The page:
Friday, September 9, 2011

Partnering With Parents - Week 1

This week is the first of a series of guest posts about partnering with parents that we'll be hosting here at Teach Mentor Texts. Kellee and I are ecstatic to get some ideas for our own teaching as well as to share ideas from some of our most respected colleagues with you. Today's guest post comes from Mindi Rench, a 7th grade English teacher who loves books! (I know, duh! Of course she loves books...) She blogs at Next Best Book. Welcome Mindi and thanks for sharing your thoughts with us!

As a teacher, I have to read a wide variety of books written for children and teens. As a parent, I want to read the books my daughters read so I can have conversations with them about books. As a “grown-up” who reads (a lot!), I love the great writing that can be found in young adult books!

Parents are their kids’ first teachers, and as such, have a great deal of influence when it comes to encouraging kids to read. Even though parents may feel their influence lessens as their children become teens and grow more independent, the reverse may actually be true. The teen years can be the perfect time to talk books; in fact, talking about a shared book can actually open the door to conversations teens might otherwise be reluctant to have.

So... how can you get parents to read, if not TO their children, then WITH them? Show them first hand how great these books can be:

  • If you have a classroom website, include a page with recommended reading. Include pictures of book covers and a short summary of the book to entice the parents to pick it up at their local book store or library. If you’re really tech-savvy, make videos of yourself doing book talks that parents can watch.
  • Include a “Book of the Week” in your weekly newsletters.
  • Utilize the new features of the Scholastic Book Clubs. The Online Parent Ordering feature allows teachers to mark books as “Recommended by your teacher.” Not only will parents be able to get great books that you recommend, but you will be able to enhance your classroom library with free books and bonus points.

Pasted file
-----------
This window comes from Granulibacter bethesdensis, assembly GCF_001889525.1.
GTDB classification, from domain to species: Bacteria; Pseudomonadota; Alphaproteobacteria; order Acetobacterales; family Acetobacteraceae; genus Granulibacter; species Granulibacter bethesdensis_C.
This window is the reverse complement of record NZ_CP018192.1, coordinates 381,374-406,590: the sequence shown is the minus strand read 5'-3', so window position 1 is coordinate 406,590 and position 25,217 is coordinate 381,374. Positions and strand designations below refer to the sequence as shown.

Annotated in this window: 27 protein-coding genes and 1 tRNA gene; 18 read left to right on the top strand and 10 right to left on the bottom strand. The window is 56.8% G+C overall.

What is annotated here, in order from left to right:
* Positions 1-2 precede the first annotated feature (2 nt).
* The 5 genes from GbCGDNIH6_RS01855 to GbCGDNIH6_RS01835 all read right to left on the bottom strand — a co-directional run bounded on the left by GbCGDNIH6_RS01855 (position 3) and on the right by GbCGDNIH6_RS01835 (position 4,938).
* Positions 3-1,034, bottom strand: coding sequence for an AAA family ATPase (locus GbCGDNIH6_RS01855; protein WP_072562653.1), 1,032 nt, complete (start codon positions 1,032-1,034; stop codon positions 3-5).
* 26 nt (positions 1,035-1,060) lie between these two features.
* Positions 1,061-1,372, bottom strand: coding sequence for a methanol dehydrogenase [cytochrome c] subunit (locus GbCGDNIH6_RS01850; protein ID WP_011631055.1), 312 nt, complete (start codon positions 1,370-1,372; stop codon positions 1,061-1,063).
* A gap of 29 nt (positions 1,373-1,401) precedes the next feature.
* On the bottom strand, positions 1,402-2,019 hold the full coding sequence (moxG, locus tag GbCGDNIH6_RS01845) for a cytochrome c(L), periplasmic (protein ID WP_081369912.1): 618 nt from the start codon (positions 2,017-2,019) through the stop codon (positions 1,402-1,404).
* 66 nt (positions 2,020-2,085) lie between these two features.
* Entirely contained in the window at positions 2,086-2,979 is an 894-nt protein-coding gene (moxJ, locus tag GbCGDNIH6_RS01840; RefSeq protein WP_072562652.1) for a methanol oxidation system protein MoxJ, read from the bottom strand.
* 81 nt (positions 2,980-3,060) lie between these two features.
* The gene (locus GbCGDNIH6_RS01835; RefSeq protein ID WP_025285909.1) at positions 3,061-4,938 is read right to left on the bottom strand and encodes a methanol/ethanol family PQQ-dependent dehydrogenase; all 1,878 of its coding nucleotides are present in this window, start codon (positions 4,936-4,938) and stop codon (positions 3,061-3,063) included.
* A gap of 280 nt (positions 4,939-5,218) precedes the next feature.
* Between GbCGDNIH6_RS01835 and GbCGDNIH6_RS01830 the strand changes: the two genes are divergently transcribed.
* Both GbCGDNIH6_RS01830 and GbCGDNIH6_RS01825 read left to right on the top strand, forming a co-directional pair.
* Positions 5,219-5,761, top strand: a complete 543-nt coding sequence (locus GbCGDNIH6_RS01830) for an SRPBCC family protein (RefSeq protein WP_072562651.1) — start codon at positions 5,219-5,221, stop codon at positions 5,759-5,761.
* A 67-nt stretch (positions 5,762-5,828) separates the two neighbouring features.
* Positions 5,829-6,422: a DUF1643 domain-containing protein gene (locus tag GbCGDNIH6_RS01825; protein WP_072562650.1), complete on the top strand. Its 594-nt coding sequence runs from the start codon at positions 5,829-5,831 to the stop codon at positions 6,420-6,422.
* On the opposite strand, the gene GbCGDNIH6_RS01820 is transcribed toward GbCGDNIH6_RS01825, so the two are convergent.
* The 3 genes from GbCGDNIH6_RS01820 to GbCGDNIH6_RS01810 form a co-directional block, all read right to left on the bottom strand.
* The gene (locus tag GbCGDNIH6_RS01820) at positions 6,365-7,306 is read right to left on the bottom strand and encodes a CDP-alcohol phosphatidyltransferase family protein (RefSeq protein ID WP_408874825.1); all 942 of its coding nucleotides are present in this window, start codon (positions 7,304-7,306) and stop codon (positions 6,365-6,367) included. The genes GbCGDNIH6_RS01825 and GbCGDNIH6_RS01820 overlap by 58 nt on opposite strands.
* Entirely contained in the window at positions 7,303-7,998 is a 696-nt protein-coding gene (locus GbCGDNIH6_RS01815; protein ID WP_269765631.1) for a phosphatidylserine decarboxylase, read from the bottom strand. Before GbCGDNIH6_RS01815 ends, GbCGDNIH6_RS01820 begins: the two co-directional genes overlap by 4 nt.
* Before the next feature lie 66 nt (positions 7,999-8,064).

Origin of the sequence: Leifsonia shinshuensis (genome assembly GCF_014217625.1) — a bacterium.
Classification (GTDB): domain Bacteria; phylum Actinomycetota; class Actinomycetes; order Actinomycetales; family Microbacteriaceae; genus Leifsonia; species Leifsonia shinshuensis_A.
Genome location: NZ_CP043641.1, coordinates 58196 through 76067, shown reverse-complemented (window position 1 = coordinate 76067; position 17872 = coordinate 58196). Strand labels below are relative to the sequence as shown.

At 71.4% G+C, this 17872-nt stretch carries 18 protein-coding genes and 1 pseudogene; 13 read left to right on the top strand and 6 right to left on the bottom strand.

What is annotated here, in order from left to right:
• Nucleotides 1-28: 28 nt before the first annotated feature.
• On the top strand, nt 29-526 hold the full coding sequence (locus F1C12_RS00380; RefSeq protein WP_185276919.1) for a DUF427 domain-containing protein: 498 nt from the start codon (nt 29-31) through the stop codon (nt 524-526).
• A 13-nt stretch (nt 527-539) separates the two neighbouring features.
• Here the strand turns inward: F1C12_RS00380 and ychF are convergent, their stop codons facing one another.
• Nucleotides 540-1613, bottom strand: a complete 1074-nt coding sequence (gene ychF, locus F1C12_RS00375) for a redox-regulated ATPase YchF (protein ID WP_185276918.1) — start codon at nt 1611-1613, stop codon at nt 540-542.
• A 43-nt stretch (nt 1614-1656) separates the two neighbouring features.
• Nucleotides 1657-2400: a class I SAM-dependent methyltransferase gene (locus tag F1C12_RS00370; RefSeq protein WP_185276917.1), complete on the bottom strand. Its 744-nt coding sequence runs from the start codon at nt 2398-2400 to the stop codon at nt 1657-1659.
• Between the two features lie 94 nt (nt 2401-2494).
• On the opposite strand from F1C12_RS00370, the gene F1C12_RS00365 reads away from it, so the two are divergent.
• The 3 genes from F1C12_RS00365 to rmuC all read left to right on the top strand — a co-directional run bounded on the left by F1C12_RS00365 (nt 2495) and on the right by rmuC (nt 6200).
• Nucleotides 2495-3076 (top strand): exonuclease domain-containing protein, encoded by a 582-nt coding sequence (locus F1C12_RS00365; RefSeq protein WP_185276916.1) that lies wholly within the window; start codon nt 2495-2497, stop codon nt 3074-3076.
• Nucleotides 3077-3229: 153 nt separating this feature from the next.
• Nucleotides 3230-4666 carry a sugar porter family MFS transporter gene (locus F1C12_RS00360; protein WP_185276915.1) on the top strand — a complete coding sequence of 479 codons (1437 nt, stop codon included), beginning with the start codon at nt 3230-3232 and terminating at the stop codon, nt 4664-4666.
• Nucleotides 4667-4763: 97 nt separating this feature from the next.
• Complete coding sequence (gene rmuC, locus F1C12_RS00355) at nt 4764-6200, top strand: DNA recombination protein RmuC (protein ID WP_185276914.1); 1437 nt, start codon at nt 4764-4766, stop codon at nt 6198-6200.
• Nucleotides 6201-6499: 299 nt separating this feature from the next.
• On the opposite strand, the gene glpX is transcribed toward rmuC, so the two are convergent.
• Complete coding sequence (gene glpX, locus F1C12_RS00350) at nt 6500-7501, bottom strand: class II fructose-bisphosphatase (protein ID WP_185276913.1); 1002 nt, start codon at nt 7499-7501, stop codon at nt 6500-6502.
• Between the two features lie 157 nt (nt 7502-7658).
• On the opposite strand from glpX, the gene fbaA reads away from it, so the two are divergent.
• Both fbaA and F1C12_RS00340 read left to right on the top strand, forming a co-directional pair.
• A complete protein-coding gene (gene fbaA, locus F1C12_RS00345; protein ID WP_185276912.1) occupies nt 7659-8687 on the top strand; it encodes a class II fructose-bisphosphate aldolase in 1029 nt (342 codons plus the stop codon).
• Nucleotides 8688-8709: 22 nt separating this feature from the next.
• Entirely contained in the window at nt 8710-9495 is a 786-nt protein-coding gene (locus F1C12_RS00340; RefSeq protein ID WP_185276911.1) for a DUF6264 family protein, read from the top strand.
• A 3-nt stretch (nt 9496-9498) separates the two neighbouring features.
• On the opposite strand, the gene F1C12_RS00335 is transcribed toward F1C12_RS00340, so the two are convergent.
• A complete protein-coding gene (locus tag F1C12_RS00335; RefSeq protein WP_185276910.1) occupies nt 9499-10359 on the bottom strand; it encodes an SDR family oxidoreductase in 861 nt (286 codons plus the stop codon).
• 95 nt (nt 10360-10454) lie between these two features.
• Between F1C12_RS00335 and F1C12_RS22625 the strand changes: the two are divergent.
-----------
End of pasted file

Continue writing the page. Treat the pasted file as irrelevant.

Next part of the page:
• Start your own book blog. This is much easier than it sounds, using a free blogging service. The hardest part is making yourself sit down and write the reviews. If you’re not sure where to start, read blogs written by other teachers, and take what you like about their blogs and incorporate those things into your own. Provide parents with the link to your blog! Take a look at my blog to see what’s possible if you just put yourself out there.
  • Talk books! Whenever and wherever you can, talk about the books you’ve read and loved and think parents would enjoy reading. The power of word-of-mouth should never be underestimated.
Luckily for us, the stigma attached to adults reading children’s and young adult literature is disappearing. More and more you see people on the train or at the library reading titles such as The Hunger Games and the Harry Potter books. Not only are those moms, dads, aunts, cousins, Scout leaders and teachers models of great reading, they are also inspiration to the kids whose lives they touch.

Read on!

Seventh Graders Recommend Books!

Thanks again Mindi for sharing some of your ideas. I know I am going to be trying to do more vlogs this year of my own and with my students. I can't wait! Stop back next week for more ideas for partnering with parents.


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